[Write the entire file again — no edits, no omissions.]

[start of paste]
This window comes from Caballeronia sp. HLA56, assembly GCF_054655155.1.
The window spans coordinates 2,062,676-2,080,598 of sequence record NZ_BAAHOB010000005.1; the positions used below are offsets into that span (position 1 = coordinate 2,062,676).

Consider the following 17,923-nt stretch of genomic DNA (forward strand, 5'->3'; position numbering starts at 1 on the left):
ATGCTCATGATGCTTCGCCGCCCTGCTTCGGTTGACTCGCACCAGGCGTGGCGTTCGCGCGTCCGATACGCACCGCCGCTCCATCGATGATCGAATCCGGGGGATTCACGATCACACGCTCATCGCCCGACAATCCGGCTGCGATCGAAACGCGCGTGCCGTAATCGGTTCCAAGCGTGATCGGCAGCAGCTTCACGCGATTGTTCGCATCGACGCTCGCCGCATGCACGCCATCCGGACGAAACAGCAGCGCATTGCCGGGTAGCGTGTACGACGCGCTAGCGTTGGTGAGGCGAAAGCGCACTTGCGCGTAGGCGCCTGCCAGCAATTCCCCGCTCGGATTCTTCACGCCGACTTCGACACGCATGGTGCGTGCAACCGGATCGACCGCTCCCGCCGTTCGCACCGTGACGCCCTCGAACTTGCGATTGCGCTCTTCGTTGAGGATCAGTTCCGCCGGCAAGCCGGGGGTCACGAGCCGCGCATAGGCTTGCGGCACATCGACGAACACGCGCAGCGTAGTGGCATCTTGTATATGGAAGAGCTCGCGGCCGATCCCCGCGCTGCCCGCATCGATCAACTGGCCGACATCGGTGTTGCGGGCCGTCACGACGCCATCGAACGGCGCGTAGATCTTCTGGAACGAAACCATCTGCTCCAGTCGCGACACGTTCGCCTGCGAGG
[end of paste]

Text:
This window comes from Caballeronia sp. HLA56, assembly GCF_054655155.1.
The window spans coordinates 2,062,676-2,080,598 of sequence record NZ_BAAHOB010000005.1; the positions used below are offsets into that span (position 1 = coordinate 2,062,676).

Consider the following 17,923-nt stretch of genomic DNA (forward strand, 5'->3'; position numbering starts at 1 on the left):
ATGCTCATGATGCTTCGCCGCCCTGCTTCGGTTGACTCGCACCAGGCGTGGCGTTCGCGCGTCCGATACGCACCGCCGCTCCATCGATGATCGAATCCGGGGGATTCACGATCACACGCTCATCGCCCGACAATCCGGCTGCGATCGAAACGCGCGTGCCGTAATCGGTTCCAAGCGTGATCGGCAGCAGCTTCACGCGATTGTTCGCATCGACGCTCGCCGCATGCACGCCATCCGGACGAAACAGCAGCGCATTGCCGGGTAGCGTGTACGACGCGCTAGCGTTGGTGAGGCGAAAGCGCACTTGCGCGTAGGCGCCTGCCAGCAATTCCCCGCTCGGATTCTTCACGCCGACTTCGACACGCATGGTGCGTGCAACCGGATCGACCGCTCCCGCCGTTCGCACCGTGACGCCCTCGAACTTGCGATTGCGCTCTTCGTTGAGGATCAGTTCCGCCGGCAAGCCGGGGGTCACGAGCCGCGCATAGGCTTGCGGCACATCGACGAACACGCGCAGCGTAGTGGCATCTTGTATATGGAAGAGCTCGCGGCCGATCCCCGCGCTGCCCGCATCGATCAACTGGCCGACATCGGTGTTGCGGGCCGTCACGACGCCATCGAACGGCGCGTAGATCTTCTGGAACGAAACCATCTGCTCCAGTCGCGACACGTTCGCCTGCGAGG